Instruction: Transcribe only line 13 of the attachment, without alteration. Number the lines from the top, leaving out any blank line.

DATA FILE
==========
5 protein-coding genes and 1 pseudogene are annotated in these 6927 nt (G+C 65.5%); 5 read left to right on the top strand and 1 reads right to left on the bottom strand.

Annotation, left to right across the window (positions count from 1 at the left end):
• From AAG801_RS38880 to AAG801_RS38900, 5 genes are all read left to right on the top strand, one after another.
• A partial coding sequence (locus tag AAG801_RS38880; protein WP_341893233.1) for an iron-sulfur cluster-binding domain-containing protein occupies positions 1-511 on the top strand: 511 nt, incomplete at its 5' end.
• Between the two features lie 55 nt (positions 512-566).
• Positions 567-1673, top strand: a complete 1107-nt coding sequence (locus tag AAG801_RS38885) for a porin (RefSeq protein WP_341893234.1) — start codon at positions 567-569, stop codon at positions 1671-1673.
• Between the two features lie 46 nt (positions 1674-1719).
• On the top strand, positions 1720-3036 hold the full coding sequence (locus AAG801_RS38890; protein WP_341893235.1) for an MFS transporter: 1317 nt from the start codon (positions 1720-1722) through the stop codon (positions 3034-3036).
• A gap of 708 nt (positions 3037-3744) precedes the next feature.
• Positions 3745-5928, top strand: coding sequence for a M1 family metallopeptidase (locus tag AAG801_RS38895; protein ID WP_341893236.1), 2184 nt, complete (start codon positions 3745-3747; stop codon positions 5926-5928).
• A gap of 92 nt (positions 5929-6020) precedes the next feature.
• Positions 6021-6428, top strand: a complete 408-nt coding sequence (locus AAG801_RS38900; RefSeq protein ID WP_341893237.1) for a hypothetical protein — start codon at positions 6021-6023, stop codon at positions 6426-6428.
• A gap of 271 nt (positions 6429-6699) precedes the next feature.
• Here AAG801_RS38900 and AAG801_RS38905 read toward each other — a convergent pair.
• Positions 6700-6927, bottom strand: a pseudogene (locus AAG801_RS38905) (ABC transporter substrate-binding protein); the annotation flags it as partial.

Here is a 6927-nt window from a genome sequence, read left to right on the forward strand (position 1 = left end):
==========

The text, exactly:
• A gap of 271 nt (positions 6429-6699) precedes the next feature.